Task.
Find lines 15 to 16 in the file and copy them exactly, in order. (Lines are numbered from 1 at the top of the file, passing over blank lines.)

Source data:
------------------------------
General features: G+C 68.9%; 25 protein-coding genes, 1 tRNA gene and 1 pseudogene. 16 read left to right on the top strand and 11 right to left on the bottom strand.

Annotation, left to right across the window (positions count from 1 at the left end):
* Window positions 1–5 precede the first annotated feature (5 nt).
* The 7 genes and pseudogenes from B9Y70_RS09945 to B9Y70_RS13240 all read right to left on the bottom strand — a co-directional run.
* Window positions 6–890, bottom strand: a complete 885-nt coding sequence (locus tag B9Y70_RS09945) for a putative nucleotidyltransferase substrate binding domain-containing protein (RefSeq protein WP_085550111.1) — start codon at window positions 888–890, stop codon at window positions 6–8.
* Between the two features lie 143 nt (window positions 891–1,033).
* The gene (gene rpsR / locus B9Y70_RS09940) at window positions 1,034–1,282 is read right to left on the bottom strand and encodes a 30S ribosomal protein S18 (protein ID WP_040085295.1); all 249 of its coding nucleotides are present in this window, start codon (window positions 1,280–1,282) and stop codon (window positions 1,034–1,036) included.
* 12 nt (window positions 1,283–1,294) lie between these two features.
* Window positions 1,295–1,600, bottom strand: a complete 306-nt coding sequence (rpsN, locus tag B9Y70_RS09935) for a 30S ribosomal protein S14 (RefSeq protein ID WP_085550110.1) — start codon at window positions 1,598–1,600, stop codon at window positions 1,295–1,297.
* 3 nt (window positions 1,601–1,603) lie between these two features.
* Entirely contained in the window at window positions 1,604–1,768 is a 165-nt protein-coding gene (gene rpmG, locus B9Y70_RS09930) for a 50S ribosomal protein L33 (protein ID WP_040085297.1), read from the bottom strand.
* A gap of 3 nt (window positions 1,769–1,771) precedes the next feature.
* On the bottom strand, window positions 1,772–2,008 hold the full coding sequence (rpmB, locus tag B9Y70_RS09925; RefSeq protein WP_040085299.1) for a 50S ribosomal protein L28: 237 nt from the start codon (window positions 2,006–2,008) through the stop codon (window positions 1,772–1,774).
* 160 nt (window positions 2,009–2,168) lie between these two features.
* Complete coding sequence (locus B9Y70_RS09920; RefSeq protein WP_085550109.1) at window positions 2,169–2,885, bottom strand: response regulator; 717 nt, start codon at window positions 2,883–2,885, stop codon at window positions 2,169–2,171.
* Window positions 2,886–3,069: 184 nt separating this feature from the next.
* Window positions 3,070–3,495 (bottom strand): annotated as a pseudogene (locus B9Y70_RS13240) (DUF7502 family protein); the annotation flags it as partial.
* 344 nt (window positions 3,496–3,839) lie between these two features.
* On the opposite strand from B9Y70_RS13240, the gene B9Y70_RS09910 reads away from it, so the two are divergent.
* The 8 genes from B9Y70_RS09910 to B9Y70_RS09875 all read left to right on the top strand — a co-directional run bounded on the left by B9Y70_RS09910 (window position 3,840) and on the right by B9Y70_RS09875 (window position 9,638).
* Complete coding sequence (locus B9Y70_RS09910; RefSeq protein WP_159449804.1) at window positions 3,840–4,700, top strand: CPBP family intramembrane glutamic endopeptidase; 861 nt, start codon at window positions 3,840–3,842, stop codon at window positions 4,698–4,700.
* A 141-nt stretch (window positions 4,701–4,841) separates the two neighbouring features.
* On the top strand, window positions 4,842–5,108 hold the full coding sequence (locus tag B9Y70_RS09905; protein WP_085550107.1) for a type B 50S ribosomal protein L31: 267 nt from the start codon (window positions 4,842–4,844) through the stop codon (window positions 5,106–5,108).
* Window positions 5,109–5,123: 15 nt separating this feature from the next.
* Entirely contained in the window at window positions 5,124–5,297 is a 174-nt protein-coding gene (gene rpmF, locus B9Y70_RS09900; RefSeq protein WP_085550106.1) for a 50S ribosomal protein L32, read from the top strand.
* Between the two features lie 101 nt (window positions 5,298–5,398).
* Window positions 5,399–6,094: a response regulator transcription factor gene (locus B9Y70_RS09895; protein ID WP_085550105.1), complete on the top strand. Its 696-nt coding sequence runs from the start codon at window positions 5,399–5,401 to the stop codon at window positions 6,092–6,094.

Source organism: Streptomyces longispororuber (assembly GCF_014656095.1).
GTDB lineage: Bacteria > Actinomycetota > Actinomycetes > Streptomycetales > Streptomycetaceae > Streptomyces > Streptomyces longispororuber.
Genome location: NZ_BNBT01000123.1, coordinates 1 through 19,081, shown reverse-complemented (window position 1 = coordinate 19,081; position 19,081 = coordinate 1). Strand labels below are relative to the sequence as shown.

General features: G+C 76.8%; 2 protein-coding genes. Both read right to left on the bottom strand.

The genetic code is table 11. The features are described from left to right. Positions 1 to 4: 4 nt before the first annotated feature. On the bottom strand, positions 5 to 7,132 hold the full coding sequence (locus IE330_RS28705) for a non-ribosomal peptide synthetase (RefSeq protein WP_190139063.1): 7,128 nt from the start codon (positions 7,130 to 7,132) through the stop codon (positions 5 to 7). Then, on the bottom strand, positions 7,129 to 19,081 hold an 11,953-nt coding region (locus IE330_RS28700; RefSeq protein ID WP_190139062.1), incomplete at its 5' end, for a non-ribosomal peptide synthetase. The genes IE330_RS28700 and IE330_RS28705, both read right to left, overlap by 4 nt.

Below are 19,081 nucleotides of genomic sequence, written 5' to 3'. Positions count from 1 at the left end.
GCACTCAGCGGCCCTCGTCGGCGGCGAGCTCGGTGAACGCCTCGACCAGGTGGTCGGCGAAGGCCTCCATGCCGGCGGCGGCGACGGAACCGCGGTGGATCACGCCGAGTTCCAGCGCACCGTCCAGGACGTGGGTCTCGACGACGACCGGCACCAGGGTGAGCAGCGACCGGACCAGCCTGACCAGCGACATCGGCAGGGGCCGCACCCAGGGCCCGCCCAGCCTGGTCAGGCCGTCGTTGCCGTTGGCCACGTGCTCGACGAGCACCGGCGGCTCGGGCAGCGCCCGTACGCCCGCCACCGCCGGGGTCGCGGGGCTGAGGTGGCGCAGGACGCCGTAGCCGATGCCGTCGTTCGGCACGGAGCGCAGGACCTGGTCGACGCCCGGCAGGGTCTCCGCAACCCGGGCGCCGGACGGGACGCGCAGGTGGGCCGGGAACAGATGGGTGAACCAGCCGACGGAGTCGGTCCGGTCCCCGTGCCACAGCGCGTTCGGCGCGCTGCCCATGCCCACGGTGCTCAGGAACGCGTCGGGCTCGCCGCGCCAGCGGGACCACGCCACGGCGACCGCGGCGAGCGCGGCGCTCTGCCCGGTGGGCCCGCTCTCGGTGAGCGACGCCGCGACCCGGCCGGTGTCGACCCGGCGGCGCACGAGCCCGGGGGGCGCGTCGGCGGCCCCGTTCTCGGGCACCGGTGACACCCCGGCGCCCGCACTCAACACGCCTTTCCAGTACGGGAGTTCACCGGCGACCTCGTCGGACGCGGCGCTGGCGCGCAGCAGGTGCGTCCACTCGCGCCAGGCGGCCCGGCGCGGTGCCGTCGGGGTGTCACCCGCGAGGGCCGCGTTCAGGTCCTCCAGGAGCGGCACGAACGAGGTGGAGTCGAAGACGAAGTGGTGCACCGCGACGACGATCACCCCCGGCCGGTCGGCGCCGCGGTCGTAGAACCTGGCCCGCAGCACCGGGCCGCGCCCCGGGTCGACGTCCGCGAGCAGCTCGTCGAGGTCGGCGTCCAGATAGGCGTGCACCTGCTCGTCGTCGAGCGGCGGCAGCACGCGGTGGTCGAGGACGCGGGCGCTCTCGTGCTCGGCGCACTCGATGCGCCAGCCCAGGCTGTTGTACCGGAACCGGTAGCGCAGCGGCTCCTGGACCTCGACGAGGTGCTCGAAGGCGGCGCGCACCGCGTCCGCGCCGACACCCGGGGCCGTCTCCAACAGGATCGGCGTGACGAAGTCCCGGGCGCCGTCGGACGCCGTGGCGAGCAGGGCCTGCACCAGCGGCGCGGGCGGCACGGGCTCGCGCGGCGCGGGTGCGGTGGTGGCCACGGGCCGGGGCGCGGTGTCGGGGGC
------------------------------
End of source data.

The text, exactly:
* Complete coding sequence (locus B9Y70_RS09920; RefSeq protein WP_085550109.1) at window positions 2,169–2,885, bottom strand: response regulator; 717 nt, start codon at window positions 2,883–2,885, stop codon at window positions 2,169–2,171.
* Window positions 2,886–3,069: 184 nt separating this feature from the next.